Saturday, March 17, 2012

Location of Stateline I: ONEOK's CRYO Facilty Northwest of Williston, North Dakota

This is really quite cool.

The other day a reader asked me the location of the new ONEOK cryo facility northwest of Williston, North Dakota, known as Stateline I. This facility is scheduled to be completed this year (2012) and its sister facility should be completed in 2013. I do not know where Stateline II is located relative to Stateline I.

It turns out one can see the facility on Google/Maps/satellite view taken when the facility was in the early stages of construction. I was testing the retinal resolution on the iPad at the Boston Apple store last night and used the opportunity to see if I could find the new natural gas gathering and processing plant.

And yup, there it was.

It's almost exactly 6.0 miles north of US Highway 2 on County Road 5: specifically it's at the northeast corner of 151st Avenue NW and 56th Street NW, Williston, ND. Based on the stage of construction and the fact that there is no snow on the ground, it is most likely the satellite photograph was taken last autumn.

One can also see the early stages of construction of the Baker Hughes complex west of Williston.

Random Update on Economic Impact to Local Economy -- Minot AFB, North Dakota

Link to Minot Press story here.
The base has had a steady growth in population since 2007, mainly due to the addition of the 69th Bomb Squadron, the base's second B-52 squadron.
Economic impact to local economy:
  • 2011: $493 million
  • 2010: $514 million
  • 2011: 5,232 lived-base (base's family housing project completed)
  • 2010: 5,885 lived off-base
B-52: maiden flight - 1952 -- celebrating its 60th anniversary this year.

Note to My Granddaughters

I can't recall the language requirements any more, but suffice it to say I took one or two years (I forget) of Latin in middle school and two years of German in high school. In college I took two years of German. I signed up for and started first year French after the second year of German. Both Latin and German "made sense." Latin was a "dead language" so we didn't have to learn to speak it; that knocked off about half the challenge, for me. German was easy in that one pronounced words pretty much like they appeared. But, wow, French. It seemed like half the letters weren't pronounced. I never got it. On top of that my instructor was a mousy little Frenchman with a speech impediment. French was his native language but teaching was not his forte. I dropped out before three weeks was up to prevent from getting an incomplete (or worse) if I dropped out later.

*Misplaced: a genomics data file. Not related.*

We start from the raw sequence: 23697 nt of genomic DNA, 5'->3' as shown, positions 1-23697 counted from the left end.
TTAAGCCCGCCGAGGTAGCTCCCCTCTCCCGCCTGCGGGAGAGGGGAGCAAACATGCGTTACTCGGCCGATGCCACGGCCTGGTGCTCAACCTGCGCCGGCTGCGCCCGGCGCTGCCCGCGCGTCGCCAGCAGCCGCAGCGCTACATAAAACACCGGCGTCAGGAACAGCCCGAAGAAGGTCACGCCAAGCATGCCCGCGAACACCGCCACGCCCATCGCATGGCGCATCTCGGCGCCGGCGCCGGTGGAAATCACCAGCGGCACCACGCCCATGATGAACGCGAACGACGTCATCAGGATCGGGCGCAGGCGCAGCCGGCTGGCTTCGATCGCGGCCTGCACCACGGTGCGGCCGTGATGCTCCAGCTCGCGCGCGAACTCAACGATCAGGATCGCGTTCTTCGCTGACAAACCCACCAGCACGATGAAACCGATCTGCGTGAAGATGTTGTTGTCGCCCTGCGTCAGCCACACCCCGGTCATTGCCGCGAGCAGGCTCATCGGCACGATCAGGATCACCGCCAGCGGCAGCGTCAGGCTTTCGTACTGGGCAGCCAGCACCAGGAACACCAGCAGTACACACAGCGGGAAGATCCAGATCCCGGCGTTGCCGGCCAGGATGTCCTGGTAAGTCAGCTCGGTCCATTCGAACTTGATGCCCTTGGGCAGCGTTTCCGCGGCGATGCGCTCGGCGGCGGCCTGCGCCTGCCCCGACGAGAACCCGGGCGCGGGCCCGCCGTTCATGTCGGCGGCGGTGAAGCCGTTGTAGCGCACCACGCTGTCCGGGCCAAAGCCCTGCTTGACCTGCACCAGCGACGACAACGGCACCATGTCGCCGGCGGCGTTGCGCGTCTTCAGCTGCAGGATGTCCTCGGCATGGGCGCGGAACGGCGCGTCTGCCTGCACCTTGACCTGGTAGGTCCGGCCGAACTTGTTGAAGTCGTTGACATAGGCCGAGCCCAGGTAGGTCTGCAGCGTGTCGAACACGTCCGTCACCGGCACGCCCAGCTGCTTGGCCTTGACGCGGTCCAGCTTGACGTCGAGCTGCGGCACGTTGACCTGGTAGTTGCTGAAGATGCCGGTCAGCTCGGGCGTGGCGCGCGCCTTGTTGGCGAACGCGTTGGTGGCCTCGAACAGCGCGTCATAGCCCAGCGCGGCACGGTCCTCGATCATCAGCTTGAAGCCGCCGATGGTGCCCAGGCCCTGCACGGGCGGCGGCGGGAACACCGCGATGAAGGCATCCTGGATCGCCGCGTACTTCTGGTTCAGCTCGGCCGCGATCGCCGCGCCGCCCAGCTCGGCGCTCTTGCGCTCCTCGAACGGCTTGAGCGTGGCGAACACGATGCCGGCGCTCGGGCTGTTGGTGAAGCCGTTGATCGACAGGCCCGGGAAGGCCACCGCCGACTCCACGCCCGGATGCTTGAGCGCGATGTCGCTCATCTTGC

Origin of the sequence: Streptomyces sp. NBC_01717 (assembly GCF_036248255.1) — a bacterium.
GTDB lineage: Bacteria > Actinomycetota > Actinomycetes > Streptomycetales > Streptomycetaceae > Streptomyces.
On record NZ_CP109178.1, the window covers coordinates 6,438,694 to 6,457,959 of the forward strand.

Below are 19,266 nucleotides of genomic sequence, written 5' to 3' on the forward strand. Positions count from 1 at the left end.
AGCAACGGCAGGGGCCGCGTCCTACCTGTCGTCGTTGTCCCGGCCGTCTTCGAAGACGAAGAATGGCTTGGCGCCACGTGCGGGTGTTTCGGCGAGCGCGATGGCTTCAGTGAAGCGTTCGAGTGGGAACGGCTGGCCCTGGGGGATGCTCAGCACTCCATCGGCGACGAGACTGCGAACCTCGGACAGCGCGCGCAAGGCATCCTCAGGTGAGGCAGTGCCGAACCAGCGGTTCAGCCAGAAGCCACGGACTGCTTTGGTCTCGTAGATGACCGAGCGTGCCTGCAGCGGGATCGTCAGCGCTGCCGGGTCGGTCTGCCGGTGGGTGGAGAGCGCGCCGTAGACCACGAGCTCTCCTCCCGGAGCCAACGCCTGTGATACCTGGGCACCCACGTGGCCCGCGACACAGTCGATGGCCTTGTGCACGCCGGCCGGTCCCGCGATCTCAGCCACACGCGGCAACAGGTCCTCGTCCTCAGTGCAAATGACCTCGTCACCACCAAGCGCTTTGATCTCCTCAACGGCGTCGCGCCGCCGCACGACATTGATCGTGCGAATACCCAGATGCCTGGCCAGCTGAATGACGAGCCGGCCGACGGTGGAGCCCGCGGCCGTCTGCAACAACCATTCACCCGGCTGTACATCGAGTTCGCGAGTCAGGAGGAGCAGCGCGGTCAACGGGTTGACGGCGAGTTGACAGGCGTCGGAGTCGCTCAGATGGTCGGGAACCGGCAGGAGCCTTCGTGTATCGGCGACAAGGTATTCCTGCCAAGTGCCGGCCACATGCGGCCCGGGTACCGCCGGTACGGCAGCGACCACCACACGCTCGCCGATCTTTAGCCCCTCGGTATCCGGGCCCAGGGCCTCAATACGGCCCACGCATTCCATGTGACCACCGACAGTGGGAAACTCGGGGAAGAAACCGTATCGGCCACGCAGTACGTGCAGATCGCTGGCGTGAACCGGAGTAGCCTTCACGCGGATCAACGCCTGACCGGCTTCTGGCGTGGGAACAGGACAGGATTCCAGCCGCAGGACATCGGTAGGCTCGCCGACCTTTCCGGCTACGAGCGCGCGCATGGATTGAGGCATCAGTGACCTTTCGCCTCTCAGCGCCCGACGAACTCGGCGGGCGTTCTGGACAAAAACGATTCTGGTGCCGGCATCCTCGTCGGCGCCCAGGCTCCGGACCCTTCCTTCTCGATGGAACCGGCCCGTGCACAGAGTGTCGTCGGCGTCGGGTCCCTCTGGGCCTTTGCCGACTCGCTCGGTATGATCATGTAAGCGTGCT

And that is what led me to post this little note and embed. Had Marie Laforet been my French instructor I might be fluent in French today. Or not. Her enthusiasm would have been contagious. And no speech impediment.

Viens, Viens, Marie Laforet

Random Note on Saddle Butte's High Prairie Pipeline Project -- The Bakken, North Dakota, USA


July 13, 2012: another link to same story that Enbridge won't let this new pipeline tie in with its operations; I don't think there is anything new at this link

 May 31, 2012: pipeline could be scrapped. Enbridge won't let this pipeline tie in with its operations at Clearbrook, MN. Enbridge says that pipeline connector is reserved for Canadian oil sands oil

Original Post
Before going to the linked story below, go back to this link to familiarize yourself with Saddle Butte Pipeline. In addition, you can search this site for more posts regarding Saddle Butte.

The Minot News posted a story about this new pipeline; there may be some new information in it, but it appears to be very similar to my February, 2012, posting.
Saddle Butte Pipeline announced recently it is seeking commitments from shippers to determine whether or not to proceed with construction of the High Prairie Pipeline, a 450-mile system of 16-inch diameter pipe capable of transporting 150,000 barrels per day to Clearbrook, Minn.